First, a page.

Thursday,19 October, 2017
Current issue | Issue 1265, (8 - 14 October 2015)
Thursday,19 October, 2017
Issue 1265, (8 - 14 October 2015)

Ahram Weekly

Moscow’s misguided gamble

Russian planes carrying out air strikes in Syria may have killed more civilians and Free Syrian Army fighters than terrorists, writes Bassel Oudat in Damascus

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Al-Ahram Weekly

No one knows exactly what the Russians are up to in Syria, but so far it appears to be more disruptive than helpful. On the last day of September, Russia waged its first military strikes in Syria, claiming that its main targets are the Islamic State (IS) group and the Al-Qaeda-affiliated Al-Nusra Front.

In the days that followed, Russian planes taking off from Latakia carried out more sorties, but these seemed to hit either the anti-regime Free Syrian Army (FSA) or civilians. Apparently pleased with its handiwork, Moscow promised to pursue its mission for a few more months.

Meanwhile, the official Russian and Syrian statements have been ecstatic, claiming that the Russians are pulverising “terrorist strongholds” in various parts of Syria and inflicting heavy losses on “terrorists.”

But apart from eyewitness reports that run contrary to these statements, there have been few clues as to what the Russians are really trying to do. Except in a very few cases, the Russians seem to have spared IS and Al-Nusra Front positions, focusing instead on the FSA and random civilian targets.

So far, Russian commanders have offered no coordinates for their targets, have not explained their plan of action, and have not provided detailed information on the outcomes of their operations.

Some of the areas the Russians have bombed have no military presence, either by pro-regime or anti-regime forces. And more than half of the victims are said to be civilians.

In a strike on the village of Talbisa, just north of Homs, the victims were all civilians.

In the village of Ihsem, 11 civilians, including nine children from one family, were killed, along with two civil defence personnel. Russian planes also reportedly dropped cluster bombs on civilians in the village of Aqrab near Homs.

Four hospitals have been hit by the Russians so far, one of which is run by the international NGO Doctors without Borders. In farmland bordering Latakia, Russian planes bombed FSA headquarters before swerving northwards to strafe FSA-held positions near the Turkish border, in an area that refugees often use as a safe haven.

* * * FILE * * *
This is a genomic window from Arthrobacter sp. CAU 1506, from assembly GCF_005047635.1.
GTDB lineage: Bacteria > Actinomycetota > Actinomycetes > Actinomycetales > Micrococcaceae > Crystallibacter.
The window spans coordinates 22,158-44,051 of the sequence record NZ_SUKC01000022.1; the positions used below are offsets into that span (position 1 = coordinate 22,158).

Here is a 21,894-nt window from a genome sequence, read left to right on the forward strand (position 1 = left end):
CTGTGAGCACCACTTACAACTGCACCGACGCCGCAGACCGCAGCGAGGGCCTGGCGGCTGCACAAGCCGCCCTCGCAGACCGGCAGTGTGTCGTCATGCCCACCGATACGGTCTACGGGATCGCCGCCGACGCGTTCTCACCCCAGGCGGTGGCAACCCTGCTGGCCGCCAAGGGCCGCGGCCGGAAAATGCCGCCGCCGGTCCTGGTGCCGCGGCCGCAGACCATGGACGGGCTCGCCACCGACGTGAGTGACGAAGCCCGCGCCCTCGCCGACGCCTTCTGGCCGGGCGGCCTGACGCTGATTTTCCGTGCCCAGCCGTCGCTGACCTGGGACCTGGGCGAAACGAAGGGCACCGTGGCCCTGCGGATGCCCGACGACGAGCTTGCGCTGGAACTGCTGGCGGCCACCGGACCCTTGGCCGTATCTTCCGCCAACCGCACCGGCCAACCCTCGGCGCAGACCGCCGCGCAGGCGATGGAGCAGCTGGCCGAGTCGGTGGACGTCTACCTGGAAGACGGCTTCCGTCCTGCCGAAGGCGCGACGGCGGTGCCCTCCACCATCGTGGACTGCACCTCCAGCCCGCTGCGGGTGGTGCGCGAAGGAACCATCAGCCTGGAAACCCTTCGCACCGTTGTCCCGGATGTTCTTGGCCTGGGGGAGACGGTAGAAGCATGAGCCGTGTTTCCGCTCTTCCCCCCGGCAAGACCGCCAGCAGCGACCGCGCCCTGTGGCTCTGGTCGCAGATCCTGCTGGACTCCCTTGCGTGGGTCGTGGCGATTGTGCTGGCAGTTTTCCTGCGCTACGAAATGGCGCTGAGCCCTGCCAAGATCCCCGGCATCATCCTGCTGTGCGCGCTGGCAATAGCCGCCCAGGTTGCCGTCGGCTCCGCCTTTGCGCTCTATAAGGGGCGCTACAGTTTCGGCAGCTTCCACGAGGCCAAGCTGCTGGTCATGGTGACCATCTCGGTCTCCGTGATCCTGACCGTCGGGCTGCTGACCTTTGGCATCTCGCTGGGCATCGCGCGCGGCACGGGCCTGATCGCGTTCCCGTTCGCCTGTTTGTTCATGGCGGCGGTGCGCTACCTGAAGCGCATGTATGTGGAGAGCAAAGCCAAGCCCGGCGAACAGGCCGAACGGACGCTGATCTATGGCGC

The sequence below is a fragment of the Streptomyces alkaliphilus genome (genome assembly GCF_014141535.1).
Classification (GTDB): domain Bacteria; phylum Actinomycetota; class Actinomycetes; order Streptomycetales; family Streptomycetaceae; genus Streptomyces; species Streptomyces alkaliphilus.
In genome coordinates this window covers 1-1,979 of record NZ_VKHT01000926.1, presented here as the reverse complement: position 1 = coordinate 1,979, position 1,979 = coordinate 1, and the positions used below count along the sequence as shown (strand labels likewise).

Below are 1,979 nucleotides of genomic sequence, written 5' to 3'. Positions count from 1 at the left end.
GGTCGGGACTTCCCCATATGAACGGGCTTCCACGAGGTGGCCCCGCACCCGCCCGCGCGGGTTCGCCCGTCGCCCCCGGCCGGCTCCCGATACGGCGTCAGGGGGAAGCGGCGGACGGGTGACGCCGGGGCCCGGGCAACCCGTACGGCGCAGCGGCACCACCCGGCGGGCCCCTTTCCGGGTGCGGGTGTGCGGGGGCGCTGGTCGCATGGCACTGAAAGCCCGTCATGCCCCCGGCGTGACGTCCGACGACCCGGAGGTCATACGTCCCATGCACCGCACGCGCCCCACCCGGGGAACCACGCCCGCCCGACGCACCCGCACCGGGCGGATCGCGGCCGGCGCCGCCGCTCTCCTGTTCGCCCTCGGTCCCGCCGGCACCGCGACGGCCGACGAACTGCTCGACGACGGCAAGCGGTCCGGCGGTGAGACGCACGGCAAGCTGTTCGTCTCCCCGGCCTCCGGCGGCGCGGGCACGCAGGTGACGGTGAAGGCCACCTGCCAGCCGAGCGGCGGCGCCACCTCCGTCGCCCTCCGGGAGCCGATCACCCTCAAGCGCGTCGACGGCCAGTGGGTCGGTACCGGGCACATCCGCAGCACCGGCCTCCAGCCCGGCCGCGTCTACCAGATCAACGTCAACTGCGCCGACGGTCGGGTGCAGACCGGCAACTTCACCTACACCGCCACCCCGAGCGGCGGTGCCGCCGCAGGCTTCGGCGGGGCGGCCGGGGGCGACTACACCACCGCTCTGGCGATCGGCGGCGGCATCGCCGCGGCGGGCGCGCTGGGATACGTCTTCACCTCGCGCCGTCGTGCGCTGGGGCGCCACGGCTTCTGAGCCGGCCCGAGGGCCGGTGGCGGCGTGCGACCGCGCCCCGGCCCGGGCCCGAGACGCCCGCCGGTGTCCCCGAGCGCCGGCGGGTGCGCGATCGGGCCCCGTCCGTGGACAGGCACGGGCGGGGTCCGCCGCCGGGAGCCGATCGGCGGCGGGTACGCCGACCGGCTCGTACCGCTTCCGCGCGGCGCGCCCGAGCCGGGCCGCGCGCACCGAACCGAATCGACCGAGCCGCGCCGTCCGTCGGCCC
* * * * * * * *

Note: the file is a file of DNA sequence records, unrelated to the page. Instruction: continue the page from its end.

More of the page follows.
In locations near Homs and Raqqa, the Russians also bombed several extremist outfits affiliated with IS and Al-Nusra Front, but the exact outcome of the raids is far from clear.

Moscow, which has yet to offer details of its operations, has claimed that it has successfully “degraded the material and technical capabilities of terrorists in Syria,” but local activists and international observers contest that claim.

According to locals, most of the targets the Russians have bombed have been as far as 60 km away from IS-held positions. Only in one or two cases have the Russians seemed to have shelled areas controlled by IS.

Rami Abdel-Rahman, director of the Syrian Observatory for Human Rights, an NGO, believes that the Russians are saying one thing and doing another. “It is clear that the Russians are not trying to eradicate IS,” he said. “The overwhelming majority of the areas bombed so far are held by [anti-regime] factions that believe in democracy.”

Abdel-Rahman conceded that the Russians had killed 12 IS fighters in a raid on Raqqa, however.

According to Abdel-Rahman, the Russian operations may undermine the prospects for a future peace in Syria, and perhaps even strengthen the hand of the fanatics. “IS, which Russia claims to be going after, is in fact making gains in Deir Al-Zur,” he added.

UK Defence Secretary Michael Fallon said this week that most of the Russian strikes had targeted anti-regime fighters or civilians, with only one out of 20 Russian raids striking at IS.

US President Barack Obama has also voiced scepticism of Russian intentions, saying that the Russians have been “indiscriminate” and have played into IS hands. FSA legal adviser Osama Abu Zeid has been more critical, saying that the Russians are not going after IS but after the FSA.

“The Russian shelling proves two things,” he said. “One is that the FSA is a major threat to the regime led by Bashar Al-Assad, which is why the Russian air force is going after it. The other is that Russia wants to destroy the revolution and save Al-Assad.”

With the Russian game plan shrouded in secrecy, there have only been guesses as to why Russian forces have been going after the wrong targets in Syria. One explanation is that they have been relying on skewed intelligence given to them by the Al-Assad regime. Another is that their weaponry and intelligence satellites are so poor that targets are often missed.

But the simplest explanation, and the one favoured by most locals, especially anti-regime forces, is that Moscow is fighting Al-Assad’s battles for him.

The current pattern of Russian intervention can only escalate the conflict, doubling its horrific human cost, such observers say. IS is not going to be “degraded” by raids that seem mostly to ignore it, and the regime is going to be emboldened to commit further atrocities. Also, the risk of confrontation with the US-led coalition cannot be ruled out.

Many anti-regime outfits across the ideological spectrum are not solidly anti-Russian, even as many opposition members have declared the Russians to be an invading force and have pledged to fight against them. Those who were taking part in the peace initiatives have now withdrawn from all talks.

The Russian intervention may turn out to be bad news for Moscow, and have even graver consequences for most Syrians.

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